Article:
Tuesday, April 1, 2014

Gardening: the potato experiment

A week or so ago we bought a 5 lb. bag of organic potatoes at the market. It was a risk because we normally buy 2 or 3 potatoes at a time so 5 lbs. will last the two of us quite a while. But buying organic is still a bit difficult in our neck of the woods where Dow is king and even finding organic potting mix can be difficult and quite often our choices are non-organic out of the bin or these larger bags of organic.

The stinking muck that was in the pot has now been dumped out next to
the compost pile, far from where we work and play!
We debated on it for many weeks and finally broke down and took the risk; and it bit us on the ass. The potatoes were already a touch soft and I think we managed to actually consume 2 of them before the rest (Stored in a paper back inside one of the closets.) all sprouted.

I had an unused 15" pot sitting out by the bins of potting mix, soil, compost and mulch we keep beside the barn. There had been something in the pot last year, something ornamental though I can't remember now what it was, but the pot was filled with a mix of
Then the pot got a good scrubbing to cut back on the number of slimy bad
things that were in there.
organic potting soil and compost I had stocked up on last year. Another purchasing mistake.

One of the sprouting potatoes was then nestled into a few inches of a good
potting mix. No need to bother with cutting our 'seed potatoes' into chunks
and waiting a day or more for the cut side to dry and form a disease resistant
skin before planting since we already have about 4 more pounds of sprouting
potatoes than we can use.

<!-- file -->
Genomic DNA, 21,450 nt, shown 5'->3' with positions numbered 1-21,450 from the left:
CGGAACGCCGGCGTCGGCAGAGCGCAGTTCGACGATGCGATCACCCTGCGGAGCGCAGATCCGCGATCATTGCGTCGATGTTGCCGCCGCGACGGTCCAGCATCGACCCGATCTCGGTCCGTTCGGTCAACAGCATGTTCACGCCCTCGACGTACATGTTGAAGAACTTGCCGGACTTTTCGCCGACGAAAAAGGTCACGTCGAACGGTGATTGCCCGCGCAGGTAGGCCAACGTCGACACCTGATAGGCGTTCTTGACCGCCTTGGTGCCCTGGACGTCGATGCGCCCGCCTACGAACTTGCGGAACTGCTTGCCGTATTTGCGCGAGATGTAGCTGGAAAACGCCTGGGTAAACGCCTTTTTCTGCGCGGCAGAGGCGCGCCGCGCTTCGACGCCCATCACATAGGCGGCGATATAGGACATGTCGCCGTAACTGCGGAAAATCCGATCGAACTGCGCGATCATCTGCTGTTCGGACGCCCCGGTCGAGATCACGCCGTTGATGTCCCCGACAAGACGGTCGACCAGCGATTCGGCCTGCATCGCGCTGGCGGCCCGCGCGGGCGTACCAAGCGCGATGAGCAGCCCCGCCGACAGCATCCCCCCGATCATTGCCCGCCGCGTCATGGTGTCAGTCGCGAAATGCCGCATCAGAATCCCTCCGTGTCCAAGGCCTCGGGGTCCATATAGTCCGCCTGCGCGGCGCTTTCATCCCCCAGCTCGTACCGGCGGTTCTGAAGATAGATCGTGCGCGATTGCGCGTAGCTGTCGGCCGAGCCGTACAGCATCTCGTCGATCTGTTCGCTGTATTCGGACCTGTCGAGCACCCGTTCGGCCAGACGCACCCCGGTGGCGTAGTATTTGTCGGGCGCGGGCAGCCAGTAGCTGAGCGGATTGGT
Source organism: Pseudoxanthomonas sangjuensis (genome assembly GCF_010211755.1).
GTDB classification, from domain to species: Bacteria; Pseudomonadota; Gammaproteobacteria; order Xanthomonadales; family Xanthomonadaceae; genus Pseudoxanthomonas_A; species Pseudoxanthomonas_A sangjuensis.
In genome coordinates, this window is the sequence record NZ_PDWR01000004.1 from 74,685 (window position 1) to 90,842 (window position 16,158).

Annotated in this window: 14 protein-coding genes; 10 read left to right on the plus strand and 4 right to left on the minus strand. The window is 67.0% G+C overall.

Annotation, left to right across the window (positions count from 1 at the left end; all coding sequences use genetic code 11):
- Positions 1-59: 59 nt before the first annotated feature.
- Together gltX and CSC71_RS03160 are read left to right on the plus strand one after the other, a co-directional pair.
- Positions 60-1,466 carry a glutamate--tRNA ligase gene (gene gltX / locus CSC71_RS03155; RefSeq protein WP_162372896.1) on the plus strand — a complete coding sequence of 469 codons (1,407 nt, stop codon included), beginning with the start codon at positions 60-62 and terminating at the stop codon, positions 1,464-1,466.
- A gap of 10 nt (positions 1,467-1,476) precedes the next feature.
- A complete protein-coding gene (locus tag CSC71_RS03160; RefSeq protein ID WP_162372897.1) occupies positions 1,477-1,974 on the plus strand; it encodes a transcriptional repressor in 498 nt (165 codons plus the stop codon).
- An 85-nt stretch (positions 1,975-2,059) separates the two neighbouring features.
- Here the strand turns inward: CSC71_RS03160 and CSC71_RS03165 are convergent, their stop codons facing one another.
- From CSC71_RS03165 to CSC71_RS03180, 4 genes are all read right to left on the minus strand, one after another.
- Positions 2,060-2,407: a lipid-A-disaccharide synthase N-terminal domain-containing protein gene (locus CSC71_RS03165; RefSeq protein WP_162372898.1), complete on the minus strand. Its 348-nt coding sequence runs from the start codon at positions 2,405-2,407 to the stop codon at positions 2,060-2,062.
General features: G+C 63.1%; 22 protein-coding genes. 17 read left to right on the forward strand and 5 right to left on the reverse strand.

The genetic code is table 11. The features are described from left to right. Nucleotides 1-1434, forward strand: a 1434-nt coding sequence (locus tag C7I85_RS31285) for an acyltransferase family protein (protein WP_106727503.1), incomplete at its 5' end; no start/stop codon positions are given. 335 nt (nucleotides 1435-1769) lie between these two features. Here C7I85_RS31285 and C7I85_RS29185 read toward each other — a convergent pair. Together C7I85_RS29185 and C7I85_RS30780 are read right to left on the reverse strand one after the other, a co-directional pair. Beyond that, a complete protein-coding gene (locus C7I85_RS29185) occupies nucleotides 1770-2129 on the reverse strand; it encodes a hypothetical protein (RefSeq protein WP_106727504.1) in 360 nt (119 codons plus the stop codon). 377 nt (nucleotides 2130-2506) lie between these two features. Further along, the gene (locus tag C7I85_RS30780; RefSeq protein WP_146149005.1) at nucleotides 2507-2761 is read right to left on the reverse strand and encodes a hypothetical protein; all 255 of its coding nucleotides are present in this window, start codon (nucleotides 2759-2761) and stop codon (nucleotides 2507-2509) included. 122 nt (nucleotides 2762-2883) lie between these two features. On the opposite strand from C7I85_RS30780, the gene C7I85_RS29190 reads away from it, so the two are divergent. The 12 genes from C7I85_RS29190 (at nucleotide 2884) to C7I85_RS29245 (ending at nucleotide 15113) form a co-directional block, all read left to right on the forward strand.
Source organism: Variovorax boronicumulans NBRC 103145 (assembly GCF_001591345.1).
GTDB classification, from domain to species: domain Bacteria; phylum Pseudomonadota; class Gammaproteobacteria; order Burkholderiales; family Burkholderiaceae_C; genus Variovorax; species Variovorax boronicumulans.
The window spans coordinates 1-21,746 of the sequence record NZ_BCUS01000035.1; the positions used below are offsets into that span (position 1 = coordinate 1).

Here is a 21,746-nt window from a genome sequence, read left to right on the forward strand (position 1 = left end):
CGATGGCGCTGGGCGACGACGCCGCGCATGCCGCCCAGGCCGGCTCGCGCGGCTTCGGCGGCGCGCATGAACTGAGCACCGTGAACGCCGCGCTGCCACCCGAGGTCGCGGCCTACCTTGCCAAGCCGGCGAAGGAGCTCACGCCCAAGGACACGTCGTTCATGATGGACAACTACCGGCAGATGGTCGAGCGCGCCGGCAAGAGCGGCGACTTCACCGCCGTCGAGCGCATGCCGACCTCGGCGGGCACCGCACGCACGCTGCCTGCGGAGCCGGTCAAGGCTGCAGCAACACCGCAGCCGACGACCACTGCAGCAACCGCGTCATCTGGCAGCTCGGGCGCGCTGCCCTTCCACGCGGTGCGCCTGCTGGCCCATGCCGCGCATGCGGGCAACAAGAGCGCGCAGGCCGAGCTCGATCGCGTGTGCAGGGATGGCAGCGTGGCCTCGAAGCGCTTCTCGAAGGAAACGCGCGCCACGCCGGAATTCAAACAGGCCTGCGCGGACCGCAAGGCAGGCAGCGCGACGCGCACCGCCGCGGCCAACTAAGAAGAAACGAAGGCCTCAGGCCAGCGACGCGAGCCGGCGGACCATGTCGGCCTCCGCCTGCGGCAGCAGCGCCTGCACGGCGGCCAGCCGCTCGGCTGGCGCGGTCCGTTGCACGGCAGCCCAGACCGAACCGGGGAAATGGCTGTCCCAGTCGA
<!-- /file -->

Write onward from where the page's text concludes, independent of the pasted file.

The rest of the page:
This stuff is very sandy, very heavy and stays mucky which causes it to stink to high heaven (And I mean seriously. Get you hands in this stuff and you won't want to smell your fingers for a day or so no matter how much you wash them!) as things start to rot in there, and not in a good way,  Of course this can't be good for plants either so I emptied the pot and washed it well. (By the way, I have 6 more bags of this mucky stuff if anyone is interested. . .) 

I then nestled one of the sprouting potatoes in a few inches of good potting mix down in the bottom of the pot and covered it with a few more inches. If the thing starts to grow the plan is to keep adding mix every time the shoots stick their heads up until the pot is full.

The rest of the potatoes went out onto the compost pile.

The potato has been covered with a few more inches of potting mix and
watered in. As the sprouts grow, assuming they do, more mix will be added
until the pot is full. The more stem that is buried the more potential harvest.
It's probably already too late in the season to get potatoes to grow to maturity in our climate but maybe we'll get a few tender new-potatoes out of the deal???

No comments:

Post a Comment